getTemp()

Temperature is read using the getTemp() function from the standard DS18B20 example sketch. The only changes made to getTemp() are the conversion of temperature to Fahrenheit and modified return errors.

// OneWire DS18B20 temperature reader with conversion to degrees F
float getTemp(){
  // Returns the temperature from a single 1-Wire DS18S20 in DEG Fahrenheit

  byte data[12];
  byte addr[8];

  if ( !ds.search(addr)) {
      //no more sensors on chain, reset search
      //Serial.println("No more addresses.");
      ds.reset_search();
      return -1000;
  }

  if ( OneWire::crc8( addr, 7) != addr[7]) {
      //Serial.println("CRC is not valid!");
      return -2000;
  }

  if ( addr[0] != 0x10 && addr[0] != 0x28) {
      //Serial.print("Device is not recognized");
      return -3000;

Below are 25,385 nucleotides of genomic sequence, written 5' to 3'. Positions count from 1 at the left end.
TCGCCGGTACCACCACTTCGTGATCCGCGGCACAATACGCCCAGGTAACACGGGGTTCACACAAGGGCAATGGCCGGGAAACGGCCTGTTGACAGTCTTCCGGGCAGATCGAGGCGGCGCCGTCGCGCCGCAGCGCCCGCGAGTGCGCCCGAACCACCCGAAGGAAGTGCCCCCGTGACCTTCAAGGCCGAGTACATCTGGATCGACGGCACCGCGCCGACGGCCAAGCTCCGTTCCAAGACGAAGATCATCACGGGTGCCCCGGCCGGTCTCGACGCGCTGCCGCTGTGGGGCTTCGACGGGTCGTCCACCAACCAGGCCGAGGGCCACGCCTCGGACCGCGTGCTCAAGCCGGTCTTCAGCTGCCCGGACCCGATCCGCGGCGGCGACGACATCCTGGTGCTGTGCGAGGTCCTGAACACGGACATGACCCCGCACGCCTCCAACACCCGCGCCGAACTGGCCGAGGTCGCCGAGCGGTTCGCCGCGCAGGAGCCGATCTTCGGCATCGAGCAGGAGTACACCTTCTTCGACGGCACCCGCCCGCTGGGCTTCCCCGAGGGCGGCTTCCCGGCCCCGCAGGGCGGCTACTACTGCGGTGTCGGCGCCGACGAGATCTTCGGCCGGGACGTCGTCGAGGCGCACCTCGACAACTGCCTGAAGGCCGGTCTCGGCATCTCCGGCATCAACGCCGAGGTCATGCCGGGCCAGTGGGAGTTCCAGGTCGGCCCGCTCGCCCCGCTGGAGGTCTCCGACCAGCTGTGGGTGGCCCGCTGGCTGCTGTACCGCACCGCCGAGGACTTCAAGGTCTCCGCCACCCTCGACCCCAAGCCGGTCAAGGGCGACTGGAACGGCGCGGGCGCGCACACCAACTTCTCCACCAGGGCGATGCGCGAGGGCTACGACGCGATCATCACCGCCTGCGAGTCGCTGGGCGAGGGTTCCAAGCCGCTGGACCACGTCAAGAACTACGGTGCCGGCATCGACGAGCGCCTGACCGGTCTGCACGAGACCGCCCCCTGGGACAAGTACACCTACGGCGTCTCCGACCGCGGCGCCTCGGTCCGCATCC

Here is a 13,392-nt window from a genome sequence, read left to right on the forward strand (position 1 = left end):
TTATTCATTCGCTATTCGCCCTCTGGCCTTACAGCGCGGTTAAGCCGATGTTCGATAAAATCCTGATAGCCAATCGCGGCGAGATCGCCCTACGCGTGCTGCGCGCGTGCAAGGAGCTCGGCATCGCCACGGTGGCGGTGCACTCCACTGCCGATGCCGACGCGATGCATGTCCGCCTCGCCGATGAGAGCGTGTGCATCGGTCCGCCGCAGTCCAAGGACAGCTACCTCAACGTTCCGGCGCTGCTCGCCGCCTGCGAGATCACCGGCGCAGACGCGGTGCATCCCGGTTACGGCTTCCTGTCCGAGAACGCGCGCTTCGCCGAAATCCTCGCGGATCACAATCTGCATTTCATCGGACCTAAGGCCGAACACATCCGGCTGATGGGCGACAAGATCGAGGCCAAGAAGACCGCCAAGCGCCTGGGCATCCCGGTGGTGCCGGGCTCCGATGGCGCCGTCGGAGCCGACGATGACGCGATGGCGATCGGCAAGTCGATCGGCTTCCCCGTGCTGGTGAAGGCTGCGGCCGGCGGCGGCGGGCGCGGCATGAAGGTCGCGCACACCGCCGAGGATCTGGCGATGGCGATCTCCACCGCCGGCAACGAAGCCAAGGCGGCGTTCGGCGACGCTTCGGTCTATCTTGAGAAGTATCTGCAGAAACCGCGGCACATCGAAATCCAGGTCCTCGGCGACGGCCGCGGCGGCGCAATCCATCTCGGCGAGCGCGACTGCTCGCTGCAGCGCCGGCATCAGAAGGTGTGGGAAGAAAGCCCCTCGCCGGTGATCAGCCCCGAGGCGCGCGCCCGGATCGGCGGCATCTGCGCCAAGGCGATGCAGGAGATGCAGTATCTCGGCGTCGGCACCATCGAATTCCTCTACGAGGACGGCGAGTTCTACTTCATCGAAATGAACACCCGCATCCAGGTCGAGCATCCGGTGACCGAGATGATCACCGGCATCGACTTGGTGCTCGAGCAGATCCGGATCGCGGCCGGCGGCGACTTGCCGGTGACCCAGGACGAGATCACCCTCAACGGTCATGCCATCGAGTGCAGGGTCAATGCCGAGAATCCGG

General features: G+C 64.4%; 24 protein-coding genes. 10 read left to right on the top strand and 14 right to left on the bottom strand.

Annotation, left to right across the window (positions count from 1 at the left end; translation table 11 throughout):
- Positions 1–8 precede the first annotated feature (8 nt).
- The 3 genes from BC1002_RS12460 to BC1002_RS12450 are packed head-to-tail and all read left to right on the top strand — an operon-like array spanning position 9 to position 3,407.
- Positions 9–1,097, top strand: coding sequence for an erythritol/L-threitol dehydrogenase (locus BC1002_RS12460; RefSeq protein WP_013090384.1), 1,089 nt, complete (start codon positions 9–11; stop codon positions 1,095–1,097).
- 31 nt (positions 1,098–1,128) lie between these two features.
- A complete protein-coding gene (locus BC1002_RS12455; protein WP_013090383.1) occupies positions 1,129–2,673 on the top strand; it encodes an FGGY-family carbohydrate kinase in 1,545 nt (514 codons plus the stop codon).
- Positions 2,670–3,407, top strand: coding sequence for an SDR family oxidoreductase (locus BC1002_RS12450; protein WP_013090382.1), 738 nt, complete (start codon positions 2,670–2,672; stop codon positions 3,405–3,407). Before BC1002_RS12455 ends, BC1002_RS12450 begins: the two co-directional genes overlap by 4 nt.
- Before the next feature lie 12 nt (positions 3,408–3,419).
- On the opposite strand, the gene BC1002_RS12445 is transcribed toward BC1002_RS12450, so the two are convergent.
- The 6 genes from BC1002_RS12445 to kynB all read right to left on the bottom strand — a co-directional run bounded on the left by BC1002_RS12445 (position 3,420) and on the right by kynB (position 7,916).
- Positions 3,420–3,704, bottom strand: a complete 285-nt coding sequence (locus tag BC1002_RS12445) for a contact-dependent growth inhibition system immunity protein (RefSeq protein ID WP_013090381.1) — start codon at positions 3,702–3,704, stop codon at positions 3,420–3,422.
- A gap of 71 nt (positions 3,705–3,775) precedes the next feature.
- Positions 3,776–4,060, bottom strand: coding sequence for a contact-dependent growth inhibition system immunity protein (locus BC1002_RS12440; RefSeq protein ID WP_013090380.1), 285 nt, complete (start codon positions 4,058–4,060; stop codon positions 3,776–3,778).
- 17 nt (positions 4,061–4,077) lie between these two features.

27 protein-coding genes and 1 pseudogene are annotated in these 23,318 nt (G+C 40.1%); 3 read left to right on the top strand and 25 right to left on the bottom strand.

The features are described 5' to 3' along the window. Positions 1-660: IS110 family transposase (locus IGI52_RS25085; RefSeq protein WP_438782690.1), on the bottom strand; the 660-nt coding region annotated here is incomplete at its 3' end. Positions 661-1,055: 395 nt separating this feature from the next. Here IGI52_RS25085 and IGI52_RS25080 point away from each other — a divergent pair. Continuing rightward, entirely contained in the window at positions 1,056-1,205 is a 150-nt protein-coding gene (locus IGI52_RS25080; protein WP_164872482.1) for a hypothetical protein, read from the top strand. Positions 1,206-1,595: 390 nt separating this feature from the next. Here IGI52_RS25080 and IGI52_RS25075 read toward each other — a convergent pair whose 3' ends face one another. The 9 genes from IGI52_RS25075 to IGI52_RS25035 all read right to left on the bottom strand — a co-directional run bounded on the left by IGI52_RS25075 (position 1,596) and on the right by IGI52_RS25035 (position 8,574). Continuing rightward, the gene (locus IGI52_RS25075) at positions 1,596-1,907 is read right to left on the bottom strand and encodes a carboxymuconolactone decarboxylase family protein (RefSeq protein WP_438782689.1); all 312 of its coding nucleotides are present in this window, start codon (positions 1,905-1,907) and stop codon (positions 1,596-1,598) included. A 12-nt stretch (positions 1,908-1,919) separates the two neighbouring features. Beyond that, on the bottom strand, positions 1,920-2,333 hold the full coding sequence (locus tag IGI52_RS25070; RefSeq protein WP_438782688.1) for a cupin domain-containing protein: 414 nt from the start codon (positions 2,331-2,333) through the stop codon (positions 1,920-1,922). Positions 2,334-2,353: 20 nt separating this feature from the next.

}

  ds.reset();
  ds.select(addr);
  ds.write(0x44,1); // start conversion, with parasite power on at the end

  byte present = ds.reset();
  ds.select(addr);    
  ds.write(0xBE); // Read Scratchpad

  
  for (int i = 0; i < 9; i++) { // we need 9 bytes
    data[i] = ds.read();
  }
  
  ds.reset_search();
  
  byte MSB = data[1];
  byte LSB = data[0];

  float tempRead = ((MSB << 8) | LSB); //using two's compliment
  float TemperatureSum = tempRead / 16;
  
  // Convert to degrees Fahrenheit
  TemperatureSum = TemperatureSum * 9 / 5 + 32;
  
  return TemperatureSum; 
} //END getTemp()

Publishing Temperature Data

The example sketch (see below) uses the Particle.io function Particle.publish() to post temperature readings to the particle.io Dashboard log. In order to do this you must have an active Particle.io account, a functional Oak running the latest firmware, and the Oak claimed as an active device on Particle.io.

The actual command used is: Particle.publish(“Temp (F)”, tempFstring, 60, PRIVATE); where “Temp(F)“ is the event name and tempFstring is the actual temperature reading in string format.